Advertisement

Annals of Forest Science

, Volume 69, Issue 7, pp 829–844 | Cite as

Large-scale dynamics of a heterogeneous forest resource are driven jointly by geographically varying growth conditions, tree species composition and stand structure

  • Holger WernsdörferEmail author
  • Antoine Colin
  • Jean-Daniel Bontemps
  • Hélène Chevalier
  • Gérôme Pignard
  • Sylvain Caurla
  • Jean-Michel Leban
  • Jean-Christophe Hervé
  • Meriem Fournier
Original Paper

Abstract

• Context

Forest resource projections are required as part of an appropriate framework for sustainable forest management. Suitable large-scale projection models are usually based on national forest inventory (NFI) data. However, sound projections are difficult to make for heterogeneous resources as they vary greatly with respect to the factors that are assumed to drive forest dynamics on a large spatial scale, e.g. geographically varying growth conditions (here represented by NFI regions), tree species composition (here broadleaf-dominated, conifer-dominated and broadleaf-conifer mixed stands) and stand structure (here high forest, coppice forest and high-coppice forest mixture).

• Question and objective

Our question was how does the variance of forest dynamics parameters (i.e. growth, felling and mortality, and recruitment processes) and that of 20-year forest resource projections partition between these factors (NFI region, tree species composition and stand structure), including their interactions. Our objective was to capitalise on the suitability of an existing multi-strata, diameter class matrix model for the purposes of making projections for the highly heterogeneous French forest resource.

• Methods

The model was newly calibrated for the entire territory of metropolitan France based on most recent NFI data, i.e. for years 2006–2008. The forest resource was divided into strata by crossing the factors NFI region, tree species composition and stand structure. The variance partitioning of the parameters and projections was assessed based on a model sensitivity analysis.

• Results

Growth, felling and mortality varied mainly with NFI region and species composition. Recruitment varied mainly with NFI region and stand structure. All three factors caused variations in resource projections, but with unequal intensities. Factor impacts included first order and interaction effects.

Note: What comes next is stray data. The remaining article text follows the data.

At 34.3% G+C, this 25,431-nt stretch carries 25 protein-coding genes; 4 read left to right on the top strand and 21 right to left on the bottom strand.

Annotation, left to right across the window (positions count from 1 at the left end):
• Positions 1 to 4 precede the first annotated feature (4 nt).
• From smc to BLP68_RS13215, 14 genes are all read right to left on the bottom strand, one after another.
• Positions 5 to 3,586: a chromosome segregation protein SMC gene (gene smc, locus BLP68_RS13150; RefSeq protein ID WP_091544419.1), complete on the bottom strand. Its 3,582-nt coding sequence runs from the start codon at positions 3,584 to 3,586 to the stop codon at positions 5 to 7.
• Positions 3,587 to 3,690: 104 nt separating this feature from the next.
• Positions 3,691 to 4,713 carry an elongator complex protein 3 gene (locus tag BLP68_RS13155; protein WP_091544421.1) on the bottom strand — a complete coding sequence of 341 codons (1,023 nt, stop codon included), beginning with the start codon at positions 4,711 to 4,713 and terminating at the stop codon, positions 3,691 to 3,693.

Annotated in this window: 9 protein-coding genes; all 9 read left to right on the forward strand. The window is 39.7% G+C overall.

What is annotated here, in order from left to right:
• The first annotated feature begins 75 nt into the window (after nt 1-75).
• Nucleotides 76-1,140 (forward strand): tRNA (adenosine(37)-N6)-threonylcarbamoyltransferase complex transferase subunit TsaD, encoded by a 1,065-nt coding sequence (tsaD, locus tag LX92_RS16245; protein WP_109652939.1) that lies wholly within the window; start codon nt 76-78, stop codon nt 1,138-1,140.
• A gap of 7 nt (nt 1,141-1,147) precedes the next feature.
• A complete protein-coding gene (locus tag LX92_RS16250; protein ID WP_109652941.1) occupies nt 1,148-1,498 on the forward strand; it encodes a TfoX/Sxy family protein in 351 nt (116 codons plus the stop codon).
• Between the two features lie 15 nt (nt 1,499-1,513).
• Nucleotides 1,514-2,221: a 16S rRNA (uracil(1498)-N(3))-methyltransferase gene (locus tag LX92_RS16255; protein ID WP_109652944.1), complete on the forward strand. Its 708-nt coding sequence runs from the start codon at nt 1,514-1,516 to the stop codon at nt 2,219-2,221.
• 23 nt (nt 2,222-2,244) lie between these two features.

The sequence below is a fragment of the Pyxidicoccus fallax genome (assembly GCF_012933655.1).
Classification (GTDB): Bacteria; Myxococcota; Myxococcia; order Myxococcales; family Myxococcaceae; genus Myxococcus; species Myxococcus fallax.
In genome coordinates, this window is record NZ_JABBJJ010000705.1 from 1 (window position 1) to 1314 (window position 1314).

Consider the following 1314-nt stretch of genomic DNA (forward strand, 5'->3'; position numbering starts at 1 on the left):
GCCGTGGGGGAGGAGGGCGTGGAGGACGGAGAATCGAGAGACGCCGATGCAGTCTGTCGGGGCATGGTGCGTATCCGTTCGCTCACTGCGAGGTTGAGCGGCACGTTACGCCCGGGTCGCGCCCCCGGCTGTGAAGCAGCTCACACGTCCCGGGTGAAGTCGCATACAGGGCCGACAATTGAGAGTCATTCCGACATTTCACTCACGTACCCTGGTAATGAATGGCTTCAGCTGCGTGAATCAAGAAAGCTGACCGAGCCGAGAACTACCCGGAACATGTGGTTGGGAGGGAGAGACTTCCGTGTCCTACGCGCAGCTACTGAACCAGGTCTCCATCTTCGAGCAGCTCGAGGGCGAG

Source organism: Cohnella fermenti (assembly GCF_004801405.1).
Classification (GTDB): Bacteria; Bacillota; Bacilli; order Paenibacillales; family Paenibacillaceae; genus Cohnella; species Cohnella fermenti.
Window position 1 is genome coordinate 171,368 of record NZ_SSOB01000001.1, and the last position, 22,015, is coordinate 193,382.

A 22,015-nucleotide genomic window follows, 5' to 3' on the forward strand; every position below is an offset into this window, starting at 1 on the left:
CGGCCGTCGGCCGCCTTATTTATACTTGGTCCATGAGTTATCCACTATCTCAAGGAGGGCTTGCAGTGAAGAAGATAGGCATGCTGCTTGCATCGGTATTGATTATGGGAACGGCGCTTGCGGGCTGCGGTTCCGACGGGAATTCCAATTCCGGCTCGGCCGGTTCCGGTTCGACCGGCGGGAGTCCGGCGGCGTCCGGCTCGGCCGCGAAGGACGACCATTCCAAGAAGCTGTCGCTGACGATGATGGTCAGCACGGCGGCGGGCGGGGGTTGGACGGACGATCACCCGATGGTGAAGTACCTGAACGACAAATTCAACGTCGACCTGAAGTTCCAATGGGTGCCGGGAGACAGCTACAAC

• Conclusions

We found, by considering both first order and interaction effects, that NFI region, species composition and stand structure are ecologically relevant factors that jointly drive the dynamics of a heterogeneous forest resource. Their impacts, in our study, varied depending on the forest dynamics process under consideration. Recruitment would appear to have a particularly great impact on resource changes over time.

Keywords

Forest resource Forest dynamics Stratification Matrix model Tree diameter class National forest inventory 

Notes

Acknowledgements

We are particularly grateful to Nicolas Picard, Sylvie Gourlet-Fleury, Frédéric Mortier and Dakis-Yaoba Ouédraogo at the French CIRAD (Centre de Coopération Internationale en Recherche Agronomique pour le Développement) for valuable discussions on forest dynamics modelling. Moreover, we thank two reviewers for constructive and helpful comments on an earlier manuscript.

Funding

Funding was provided by the French General Directorate for Education and Research DGER (Direction Générale de l'Enseignement et de la Recherche).

References

  1. Bontemps JD, Hervé JC, Leban JM, Dhôte JF (2011) Nitrogen footprint in a long-term observation of forest growth over the twentieth century. Trees 25:237–251CrossRefGoogle Scholar
  2. Cariboni J, Gatelli D, Liska R, Saltelli A (2007) The role of sensitivity analysis in ecological modelling. Ecol Model 203:167–182CrossRefGoogle Scholar
  3. Cavaignac S (2009) Les sylvoécorégions (SER) de France métropolitaine, Etude de définition. Report, French National Forest Inventory, Nogent-sur-VernissonGoogle Scholar
  4. Charru M, Seynave I, Morneau F, Bontemps JD (2010) Recent changes in forest productivity: an analysis of national forest inventory data for common beech (Fagus sylvatica L.) in north-eastern France. For Ecol Manag 260:864–874CrossRefGoogle Scholar
  5. Dhôte JF, Hervé JC (2000) Changements de productivité dans quatre forêts de chênes sessiles depuis 1930: une approche au niveau du peuplement. Ann For Sci 57:651–680CrossRefGoogle Scholar
  6. FAO, Food and Agriculture Organisation of the United Nations (2010) Global forest resource assessment 2010, country report, France. FAO Forest Department, RomeGoogle Scholar
  7. IFN, Inventaire Forestier National (2007) La forêt française - les résultats issus des campagnes d’inventaire 2005 et 2006. Report, French National Forest Inventory, Nogent-sur-VernissonGoogle Scholar
  8. IFN, Inventaire Forestier National (2010) La forêt française, Les résultats issus des campagnes d'inventaire 2005 à 2009, Les résultats pour la France. Report, French National Forest Inventory, Nogent-sur-VernissonGoogle Scholar
  9. Ingram CD, Buongiorno J (1996) Income and diversity tradeoffs from management of mixed lowland dipterocarps in Malaysia. J Trop For Sci 9:242–270Google Scholar
  10. Kaufmann E (2001) Estimation of standing timber, growth and cut. In: Brassel P, Lischke H (eds) Swiss national forest inventory: methods and models of the second assessment. WSL Swiss Federal Research Institute, Birmensdorf, pp 162–196Google Scholar
  11. Liang J (2010) Dynamics and management of Alaska boreal forest: an all-aged multi-species matrix growth model. For Ecol Manag 260:491–501CrossRefGoogle Scholar
  12. Liang J, Buongiorno J, Monserud RA (2005a) Growth and yield of all-aged Douglas fir–western hemlock forest stands: a matrix model with stand diversity effects. Can J For Res 35:2368–2381CrossRefGoogle Scholar
  13. Liang J, Buongiorno J, Monserud RA (2005b) Estimation and application of a growth and yield model for uneven-aged mixed conifer stands in California. Int For Rev 7:101–112CrossRefGoogle Scholar